The modern decision-maker relies on realism in record-keeping to make logical decisions, while the medieval mind relied on fantastic embellishment in record-keeping to inspire action through emotion. These historical traditions conflict with each other, but are well suited to the purposes of their creators and their intended audiences.

In future posts, I’ll build two threads that generalize on idea:

  • If you impose a perspective of realism on a historical tradition rooted in ethos or pathos, you destroy that historical tradition. If the audience of that historical tradition is still alive, you have impovershed that audience.
  • That logical arguments carry cumulative effects that do not diminish with time. Emotional arguments are more persuasive individually, but do not build upon each other and decay in persuasiveness over time. The accumulation of logical arguments is a component of the effectiveness of Western civilization.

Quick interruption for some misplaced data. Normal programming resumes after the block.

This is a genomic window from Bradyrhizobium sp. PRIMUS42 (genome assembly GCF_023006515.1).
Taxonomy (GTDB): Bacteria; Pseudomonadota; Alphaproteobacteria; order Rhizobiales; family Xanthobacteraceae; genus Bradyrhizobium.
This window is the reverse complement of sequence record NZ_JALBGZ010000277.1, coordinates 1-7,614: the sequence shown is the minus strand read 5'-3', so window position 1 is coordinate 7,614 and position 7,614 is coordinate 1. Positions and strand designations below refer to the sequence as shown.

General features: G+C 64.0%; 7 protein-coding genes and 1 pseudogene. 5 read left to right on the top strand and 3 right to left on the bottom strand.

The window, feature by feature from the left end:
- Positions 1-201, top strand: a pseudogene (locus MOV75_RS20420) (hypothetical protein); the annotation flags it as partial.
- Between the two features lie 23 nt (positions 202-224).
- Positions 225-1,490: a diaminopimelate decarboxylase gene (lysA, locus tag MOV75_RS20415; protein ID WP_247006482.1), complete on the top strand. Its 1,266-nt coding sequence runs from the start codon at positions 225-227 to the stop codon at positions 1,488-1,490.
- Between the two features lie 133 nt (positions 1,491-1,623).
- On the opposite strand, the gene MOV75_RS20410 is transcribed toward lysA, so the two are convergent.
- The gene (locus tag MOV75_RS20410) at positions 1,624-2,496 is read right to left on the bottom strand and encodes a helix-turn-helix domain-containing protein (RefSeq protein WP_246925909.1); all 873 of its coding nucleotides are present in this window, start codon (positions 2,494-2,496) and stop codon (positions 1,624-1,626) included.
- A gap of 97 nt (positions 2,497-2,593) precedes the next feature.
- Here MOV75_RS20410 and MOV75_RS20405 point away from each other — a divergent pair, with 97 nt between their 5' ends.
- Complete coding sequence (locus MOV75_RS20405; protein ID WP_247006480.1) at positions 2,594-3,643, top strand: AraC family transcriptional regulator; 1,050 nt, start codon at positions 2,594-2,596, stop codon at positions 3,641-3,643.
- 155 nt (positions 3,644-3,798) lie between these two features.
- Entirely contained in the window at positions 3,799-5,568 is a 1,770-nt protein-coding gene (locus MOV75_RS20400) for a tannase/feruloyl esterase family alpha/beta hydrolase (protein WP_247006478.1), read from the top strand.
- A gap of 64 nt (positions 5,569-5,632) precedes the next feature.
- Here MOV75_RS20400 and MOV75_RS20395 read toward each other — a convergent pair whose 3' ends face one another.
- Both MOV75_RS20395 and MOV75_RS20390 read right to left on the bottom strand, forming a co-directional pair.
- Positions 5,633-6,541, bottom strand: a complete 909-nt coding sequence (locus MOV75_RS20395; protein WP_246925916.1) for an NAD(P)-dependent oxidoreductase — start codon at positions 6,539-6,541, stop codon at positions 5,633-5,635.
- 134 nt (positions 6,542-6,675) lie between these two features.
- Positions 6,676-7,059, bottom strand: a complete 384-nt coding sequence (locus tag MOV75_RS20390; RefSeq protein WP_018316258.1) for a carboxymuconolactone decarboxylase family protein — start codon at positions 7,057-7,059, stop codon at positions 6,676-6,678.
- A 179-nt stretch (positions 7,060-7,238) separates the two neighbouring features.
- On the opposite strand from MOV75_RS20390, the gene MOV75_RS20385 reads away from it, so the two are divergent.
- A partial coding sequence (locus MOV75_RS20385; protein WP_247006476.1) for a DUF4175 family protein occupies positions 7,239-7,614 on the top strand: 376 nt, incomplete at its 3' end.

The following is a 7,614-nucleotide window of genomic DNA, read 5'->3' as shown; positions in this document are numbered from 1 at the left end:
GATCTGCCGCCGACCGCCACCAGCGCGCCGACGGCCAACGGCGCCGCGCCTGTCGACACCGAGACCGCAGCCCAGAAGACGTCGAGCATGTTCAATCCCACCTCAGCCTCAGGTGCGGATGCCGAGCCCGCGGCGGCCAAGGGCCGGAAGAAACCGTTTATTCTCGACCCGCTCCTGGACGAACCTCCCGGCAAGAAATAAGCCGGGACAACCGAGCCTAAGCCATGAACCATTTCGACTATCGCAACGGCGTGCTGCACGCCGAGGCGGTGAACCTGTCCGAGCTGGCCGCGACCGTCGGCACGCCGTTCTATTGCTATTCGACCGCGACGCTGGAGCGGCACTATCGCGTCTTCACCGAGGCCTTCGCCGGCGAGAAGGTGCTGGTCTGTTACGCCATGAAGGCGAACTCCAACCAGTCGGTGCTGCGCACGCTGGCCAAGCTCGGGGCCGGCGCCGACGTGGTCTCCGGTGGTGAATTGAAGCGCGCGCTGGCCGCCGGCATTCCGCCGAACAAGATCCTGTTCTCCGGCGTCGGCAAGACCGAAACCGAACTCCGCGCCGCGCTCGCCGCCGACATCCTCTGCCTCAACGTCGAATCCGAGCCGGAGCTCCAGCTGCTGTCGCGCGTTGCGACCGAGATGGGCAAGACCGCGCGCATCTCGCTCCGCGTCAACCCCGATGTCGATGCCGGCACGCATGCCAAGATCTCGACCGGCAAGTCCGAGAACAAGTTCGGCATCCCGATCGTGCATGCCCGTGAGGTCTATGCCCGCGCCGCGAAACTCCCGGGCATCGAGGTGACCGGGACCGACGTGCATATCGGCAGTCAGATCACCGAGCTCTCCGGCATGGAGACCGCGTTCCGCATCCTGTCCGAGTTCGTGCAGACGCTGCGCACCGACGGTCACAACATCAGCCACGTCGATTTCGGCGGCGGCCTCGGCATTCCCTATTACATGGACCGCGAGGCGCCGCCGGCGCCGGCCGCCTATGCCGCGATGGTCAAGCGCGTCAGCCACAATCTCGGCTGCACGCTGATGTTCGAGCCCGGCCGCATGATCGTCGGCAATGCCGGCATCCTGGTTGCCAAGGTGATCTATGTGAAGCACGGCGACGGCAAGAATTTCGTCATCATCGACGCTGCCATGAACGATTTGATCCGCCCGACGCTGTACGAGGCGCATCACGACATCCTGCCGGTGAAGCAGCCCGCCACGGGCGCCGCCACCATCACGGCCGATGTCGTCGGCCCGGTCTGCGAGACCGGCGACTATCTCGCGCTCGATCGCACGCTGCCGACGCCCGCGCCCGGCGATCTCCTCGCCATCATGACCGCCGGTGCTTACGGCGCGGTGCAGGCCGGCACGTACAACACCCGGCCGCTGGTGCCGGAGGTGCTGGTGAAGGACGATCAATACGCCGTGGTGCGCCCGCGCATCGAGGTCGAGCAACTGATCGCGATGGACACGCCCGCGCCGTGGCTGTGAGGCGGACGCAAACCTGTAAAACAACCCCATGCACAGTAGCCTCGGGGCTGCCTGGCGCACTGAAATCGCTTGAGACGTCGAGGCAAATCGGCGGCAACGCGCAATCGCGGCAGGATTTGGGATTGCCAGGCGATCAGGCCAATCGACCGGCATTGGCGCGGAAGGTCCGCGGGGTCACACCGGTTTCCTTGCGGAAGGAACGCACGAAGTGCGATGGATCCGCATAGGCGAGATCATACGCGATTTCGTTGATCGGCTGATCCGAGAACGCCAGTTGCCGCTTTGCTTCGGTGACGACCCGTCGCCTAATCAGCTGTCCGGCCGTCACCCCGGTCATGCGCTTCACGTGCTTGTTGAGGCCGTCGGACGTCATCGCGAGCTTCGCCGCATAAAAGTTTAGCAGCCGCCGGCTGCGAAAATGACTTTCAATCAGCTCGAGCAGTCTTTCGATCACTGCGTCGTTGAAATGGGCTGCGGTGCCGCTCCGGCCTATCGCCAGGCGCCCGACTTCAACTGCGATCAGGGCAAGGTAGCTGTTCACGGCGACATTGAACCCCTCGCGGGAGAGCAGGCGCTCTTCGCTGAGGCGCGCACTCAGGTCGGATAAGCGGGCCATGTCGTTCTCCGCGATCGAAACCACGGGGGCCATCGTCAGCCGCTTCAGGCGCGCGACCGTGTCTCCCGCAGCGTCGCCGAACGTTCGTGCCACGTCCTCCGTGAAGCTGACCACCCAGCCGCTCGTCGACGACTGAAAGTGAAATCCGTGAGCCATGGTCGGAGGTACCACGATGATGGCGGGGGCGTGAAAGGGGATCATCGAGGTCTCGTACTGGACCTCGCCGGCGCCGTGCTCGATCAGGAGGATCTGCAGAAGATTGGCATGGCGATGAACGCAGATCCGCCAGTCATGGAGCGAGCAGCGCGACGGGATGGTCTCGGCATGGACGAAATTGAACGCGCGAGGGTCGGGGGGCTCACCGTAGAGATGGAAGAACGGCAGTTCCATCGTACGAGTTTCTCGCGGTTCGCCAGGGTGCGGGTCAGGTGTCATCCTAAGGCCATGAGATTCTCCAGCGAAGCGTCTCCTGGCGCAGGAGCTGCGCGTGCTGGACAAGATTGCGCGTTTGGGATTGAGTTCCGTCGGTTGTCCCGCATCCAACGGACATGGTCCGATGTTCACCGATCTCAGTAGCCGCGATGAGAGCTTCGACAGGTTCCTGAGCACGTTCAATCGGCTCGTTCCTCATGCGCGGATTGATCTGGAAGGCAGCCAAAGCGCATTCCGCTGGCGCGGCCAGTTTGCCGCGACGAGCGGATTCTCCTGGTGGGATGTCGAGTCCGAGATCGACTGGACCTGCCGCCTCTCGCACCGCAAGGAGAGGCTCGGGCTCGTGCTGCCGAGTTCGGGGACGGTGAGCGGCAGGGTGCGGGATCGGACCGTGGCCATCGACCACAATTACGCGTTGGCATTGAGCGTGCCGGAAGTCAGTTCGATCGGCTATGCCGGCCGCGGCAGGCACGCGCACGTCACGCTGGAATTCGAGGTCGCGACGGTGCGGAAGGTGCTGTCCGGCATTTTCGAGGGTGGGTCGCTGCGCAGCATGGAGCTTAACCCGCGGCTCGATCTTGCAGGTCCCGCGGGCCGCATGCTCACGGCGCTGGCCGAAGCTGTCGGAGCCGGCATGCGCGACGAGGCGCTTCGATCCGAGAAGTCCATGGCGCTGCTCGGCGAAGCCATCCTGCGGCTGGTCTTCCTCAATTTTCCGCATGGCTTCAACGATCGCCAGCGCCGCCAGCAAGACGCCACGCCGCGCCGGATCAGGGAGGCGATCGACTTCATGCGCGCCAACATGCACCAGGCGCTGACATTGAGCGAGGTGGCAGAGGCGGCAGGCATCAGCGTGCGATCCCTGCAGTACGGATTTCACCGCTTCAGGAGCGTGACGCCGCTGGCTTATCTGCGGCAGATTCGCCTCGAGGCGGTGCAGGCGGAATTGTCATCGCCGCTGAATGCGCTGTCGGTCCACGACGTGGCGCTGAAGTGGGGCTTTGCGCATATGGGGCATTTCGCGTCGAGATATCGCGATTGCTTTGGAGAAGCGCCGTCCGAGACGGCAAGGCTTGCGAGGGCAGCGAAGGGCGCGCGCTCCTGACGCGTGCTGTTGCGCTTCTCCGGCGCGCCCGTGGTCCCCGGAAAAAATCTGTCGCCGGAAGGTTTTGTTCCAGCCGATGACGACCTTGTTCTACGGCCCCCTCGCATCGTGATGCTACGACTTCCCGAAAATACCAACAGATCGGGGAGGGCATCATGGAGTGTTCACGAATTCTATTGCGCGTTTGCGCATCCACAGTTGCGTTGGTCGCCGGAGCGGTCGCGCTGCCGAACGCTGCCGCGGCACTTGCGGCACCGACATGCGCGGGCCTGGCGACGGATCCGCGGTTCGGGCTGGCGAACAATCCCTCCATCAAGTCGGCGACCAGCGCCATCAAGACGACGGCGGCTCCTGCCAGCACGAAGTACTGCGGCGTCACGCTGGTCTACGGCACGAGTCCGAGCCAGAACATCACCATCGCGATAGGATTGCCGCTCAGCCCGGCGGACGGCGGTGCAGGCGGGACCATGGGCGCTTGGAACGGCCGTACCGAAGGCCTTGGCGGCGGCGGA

November 4, 2012: What is Love?

Practicing the bass line and chorus “What Is Love?”

This is a style I’ve never tried before—holding down a key and getting rhythm with the bellows—and it’s also testing my ability to move around the bass keys.

The chorus is pretty easy, but there are other parts of the melody that will be harder.

From this guy’s video.

October 10, 2012: All Through the Night

Here I am on the accordion I brought to play up here.

This is my first try at transposition. My sheet music was in the key of G, but I felt most natural singing it in C. Music theory seems very interesting, and I’ve ordered a book to fill myself in.

The accordion.